“If I lock up my feelings, I can’t be healthy,” Katya K. (24) states, telling her story.
Four days in the underground I was able to satisfy the basic needs of shelter, food and water. Happiness lay in the smallest: a smile, a game with the dog, a breath of fresh air. A moment of sunlight gave me hope and the faith to go back down. Now that I am safe, other needs arise: the desire for company, knowledge, aesthetics and love; just as Abraham Maslow stated in “The Pyramid of Needs”:
Man will never be satisfied, he always wants more.
Moving into the dormitory of Kharkiv University of Arts in 2019, a new phase in my life had begun. Before, I was living on my own and suddenly, I was forced to deal with three other girls. As a Student of Acting, life opened and started to be faster and more interesting. “Why this second degree?”, you may wonder. I felt to share something from a stage, have people listen to a possible truth of life. In the past, I used to be very shy and still today I sometimes ask myself, why am I doing this?
Theatre has changed my life – I became more confident and found self-love.
At 5am on February 24th, 2022 we woke up from a strange noise. We had known a war could happen, but I personally didn’t even want to talk about it, in advance. When the sound came closer, I left the dormitory for outdoors in surprise: It was crowded with hundreds of people in the street nearby. I had never seen so many people outside, at once. They seemed kind of lost, with their backpacks in hands.
Some cried, some laughed. It was a pervasive hysteria.
Immediately, I got in a fighting mood: “Just do it and don’t think”. It was scary. I handed out my money card to a friend to have quickly withdrawn all cash from my bank account just in time, before the ATM machine was empty. I physically put 3000 UAH notes in my pants pocket and headed for the grocery store, buying a necessary food supply – canned fish and some vegetables that do not spoil fast. Also, people stocked up on water because you cannot drink from tab in Ukraine.
Around 8 a.m. I called my sister from Chernihiv in shock: “Okay, Nastya, I think it’s war!”
Over the day, the bombing became worse. Since the student dormitory has nine floors, but no save shelter, the maintenance lady advised us to immediately go to the underground. The nearest subway was only two minutes walking distance. That’s how my life in the underground of Kharkiv began – it lasted for four days days and nights, but it felt like forever. Sometimes I went outside, but not for a long time, only to quickly cook a warm meal or take a shower.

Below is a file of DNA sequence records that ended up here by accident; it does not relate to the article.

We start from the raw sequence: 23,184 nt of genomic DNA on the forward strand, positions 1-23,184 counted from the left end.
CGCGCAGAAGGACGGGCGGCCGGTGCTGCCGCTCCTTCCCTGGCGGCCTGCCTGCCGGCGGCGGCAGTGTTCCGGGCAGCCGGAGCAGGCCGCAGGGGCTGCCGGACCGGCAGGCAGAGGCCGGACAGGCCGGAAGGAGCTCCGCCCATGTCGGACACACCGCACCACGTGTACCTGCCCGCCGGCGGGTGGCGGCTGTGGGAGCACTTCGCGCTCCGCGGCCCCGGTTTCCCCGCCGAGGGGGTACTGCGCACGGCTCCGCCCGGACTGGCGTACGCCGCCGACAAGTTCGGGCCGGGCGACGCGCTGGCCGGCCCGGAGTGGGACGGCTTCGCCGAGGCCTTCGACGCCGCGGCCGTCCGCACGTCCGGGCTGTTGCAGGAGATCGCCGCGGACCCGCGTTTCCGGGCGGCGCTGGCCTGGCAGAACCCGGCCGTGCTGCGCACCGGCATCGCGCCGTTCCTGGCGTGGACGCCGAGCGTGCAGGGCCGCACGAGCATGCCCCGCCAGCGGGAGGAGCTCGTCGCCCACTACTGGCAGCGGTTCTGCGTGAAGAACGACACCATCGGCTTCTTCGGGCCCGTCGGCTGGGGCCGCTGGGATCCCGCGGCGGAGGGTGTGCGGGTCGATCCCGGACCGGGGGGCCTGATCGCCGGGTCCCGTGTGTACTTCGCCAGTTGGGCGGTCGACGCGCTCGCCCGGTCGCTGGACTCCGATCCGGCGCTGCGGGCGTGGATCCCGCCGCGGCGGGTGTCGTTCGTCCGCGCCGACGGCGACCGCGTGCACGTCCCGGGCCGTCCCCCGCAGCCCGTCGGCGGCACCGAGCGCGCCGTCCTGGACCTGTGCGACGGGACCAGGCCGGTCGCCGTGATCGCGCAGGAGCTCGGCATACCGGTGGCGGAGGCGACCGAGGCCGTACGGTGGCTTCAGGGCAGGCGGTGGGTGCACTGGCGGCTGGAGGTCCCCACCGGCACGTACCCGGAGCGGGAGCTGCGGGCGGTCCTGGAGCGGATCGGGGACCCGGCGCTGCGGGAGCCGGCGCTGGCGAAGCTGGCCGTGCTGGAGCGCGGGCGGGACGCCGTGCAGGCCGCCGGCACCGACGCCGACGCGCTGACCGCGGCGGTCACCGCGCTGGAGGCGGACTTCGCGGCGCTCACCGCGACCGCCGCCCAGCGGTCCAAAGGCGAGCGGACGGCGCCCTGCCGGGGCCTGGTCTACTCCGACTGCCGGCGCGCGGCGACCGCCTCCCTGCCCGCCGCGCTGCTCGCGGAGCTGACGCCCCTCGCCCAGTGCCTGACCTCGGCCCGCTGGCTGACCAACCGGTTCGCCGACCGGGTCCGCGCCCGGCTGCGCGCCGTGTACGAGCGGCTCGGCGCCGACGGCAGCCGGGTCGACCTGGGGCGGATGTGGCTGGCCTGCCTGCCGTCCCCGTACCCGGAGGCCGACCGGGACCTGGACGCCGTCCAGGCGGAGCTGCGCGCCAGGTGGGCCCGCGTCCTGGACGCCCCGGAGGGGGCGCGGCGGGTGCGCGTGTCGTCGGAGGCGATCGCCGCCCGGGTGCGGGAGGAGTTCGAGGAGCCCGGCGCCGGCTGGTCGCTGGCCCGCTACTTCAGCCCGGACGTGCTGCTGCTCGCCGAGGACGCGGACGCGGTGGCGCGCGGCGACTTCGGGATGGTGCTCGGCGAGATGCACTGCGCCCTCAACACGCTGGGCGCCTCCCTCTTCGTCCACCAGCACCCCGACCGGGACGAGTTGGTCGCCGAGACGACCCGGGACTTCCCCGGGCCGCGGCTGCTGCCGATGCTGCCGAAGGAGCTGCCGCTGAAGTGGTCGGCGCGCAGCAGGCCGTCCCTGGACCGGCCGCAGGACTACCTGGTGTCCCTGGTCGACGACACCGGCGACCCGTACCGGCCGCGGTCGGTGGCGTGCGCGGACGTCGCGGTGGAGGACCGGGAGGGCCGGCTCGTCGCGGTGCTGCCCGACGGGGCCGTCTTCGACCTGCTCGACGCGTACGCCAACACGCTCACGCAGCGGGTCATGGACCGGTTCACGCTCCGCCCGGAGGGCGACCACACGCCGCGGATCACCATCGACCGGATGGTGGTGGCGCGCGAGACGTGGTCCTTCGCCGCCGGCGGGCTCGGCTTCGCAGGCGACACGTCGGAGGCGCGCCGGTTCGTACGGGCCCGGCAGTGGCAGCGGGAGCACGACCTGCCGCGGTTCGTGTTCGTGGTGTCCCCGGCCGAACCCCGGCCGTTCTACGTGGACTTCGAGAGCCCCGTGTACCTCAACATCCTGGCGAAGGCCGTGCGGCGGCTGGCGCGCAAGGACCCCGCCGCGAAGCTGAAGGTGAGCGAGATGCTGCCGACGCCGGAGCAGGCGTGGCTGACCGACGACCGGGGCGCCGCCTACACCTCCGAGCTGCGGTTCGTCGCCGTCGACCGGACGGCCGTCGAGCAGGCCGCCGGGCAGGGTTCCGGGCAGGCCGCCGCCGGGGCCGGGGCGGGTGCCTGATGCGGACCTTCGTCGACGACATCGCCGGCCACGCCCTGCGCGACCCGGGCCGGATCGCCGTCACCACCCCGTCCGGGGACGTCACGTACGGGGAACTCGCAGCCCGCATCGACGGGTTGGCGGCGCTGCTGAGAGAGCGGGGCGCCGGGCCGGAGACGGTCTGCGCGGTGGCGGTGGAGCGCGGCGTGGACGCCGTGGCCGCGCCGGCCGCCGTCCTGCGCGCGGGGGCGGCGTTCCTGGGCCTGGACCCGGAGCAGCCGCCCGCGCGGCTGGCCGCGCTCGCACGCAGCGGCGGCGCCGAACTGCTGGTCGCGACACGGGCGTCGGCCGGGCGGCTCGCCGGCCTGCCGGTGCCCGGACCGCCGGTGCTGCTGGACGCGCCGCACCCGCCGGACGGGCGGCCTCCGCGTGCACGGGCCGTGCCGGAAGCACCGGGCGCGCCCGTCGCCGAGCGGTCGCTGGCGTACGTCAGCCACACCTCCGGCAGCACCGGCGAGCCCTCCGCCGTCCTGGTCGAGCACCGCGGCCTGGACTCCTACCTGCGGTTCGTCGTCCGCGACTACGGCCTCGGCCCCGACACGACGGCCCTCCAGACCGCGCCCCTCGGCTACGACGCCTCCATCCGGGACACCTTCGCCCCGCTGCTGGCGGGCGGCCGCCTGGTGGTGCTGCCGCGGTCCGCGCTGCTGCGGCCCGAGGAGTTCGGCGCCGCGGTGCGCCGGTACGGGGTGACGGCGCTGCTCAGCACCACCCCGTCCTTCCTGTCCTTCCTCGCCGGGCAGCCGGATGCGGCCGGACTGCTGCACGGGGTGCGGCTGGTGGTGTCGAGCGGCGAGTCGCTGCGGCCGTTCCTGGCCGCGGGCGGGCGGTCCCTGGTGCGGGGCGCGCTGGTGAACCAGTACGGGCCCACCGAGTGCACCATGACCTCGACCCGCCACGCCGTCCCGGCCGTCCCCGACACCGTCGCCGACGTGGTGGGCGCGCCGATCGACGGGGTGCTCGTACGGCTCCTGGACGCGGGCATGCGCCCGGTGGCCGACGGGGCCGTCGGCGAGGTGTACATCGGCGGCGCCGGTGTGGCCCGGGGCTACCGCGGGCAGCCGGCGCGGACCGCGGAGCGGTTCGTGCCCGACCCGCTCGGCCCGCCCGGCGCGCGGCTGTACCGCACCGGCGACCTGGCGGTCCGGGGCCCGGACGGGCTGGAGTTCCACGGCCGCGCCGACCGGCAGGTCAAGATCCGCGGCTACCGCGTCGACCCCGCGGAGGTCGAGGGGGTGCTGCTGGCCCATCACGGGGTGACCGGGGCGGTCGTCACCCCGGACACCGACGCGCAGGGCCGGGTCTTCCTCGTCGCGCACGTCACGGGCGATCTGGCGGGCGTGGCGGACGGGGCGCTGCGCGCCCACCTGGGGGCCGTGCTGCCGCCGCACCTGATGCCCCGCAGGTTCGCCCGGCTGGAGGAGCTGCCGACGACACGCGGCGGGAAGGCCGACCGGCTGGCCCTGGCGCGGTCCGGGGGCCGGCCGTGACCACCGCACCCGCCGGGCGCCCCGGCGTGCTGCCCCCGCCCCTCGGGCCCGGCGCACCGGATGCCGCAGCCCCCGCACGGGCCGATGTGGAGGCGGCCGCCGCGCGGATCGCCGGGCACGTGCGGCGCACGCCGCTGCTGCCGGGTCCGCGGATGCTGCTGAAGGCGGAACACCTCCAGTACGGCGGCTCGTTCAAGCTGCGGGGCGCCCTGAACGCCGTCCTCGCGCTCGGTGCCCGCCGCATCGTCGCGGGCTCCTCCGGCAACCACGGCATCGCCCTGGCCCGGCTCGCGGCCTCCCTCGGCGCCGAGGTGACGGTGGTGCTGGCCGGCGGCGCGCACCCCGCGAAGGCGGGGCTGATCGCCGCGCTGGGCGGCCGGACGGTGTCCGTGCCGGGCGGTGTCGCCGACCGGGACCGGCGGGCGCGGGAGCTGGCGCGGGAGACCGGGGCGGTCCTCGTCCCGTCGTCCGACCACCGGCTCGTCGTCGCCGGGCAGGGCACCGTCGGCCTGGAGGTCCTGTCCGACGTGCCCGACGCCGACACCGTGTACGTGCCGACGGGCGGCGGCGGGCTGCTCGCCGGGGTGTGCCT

When I was washing my hair, I was afraid, that I might miss the air raid alarm under water.
Underneath was people of all ages – Ukrainians, Indians, Chinese… Some of them living inside the stopped trains. We became friends with a family with a small dog from the neighborhood. I always chose the same place to sleep near the middle column, because I figured, it would be the saftest spot. Once, someone slammed a door with a piercing noise. People jumped up in shock and I was very afraid of being trampled to death. But my friend – who is quite big – shouted with a penetrating voice: “Stop panic! It was just a door.”
From day to day, it became less crowded. Students decided to sleep in the dorms, others went on the run and were gone. People didn’t say good-bye, they just didn’t return the next evening. It was not a bad intention, from a humanitarian point of view, the interpersonal experience was quite positive: We helped each other, became common and pleasant with each other.
In those days in the underground, we became kind of a community. We knew the people next to us.
When Russian soldiers arrived in military vehicles in our area, I realized that my time had come to leave Kharkiv. My friend returned from upstairs and confirmed: “Katya, it’s not safe here, anymore. The subway station cannot be locked!” Worried about terrorists, I decided to go on the run the same day and quickly packed all the necessary things. I decided to try to get to Lviv by train, where some classmates had found shelter. In the end, I had to leave my friends behind, because they were too scared to leave. It was a hard decision, but I couldn’t wait any longer. I don’t know if they will ever get out or die tomorrow.
On February 28th at noon my father’s former boss gave me and three people from the neighborhood a ride to Kharkiv Railway Station. We drove through Kharkiv -the second largest city of Ukraine with 1,5 million residents- and I was horrified to see the whole extent of the destruction for the first time: the bombed city, burnt cars, these ashes, destroyed buildings – it was impressive. We looked out of the car window, stunned, almost speechless, then the girl sitting next to me begged: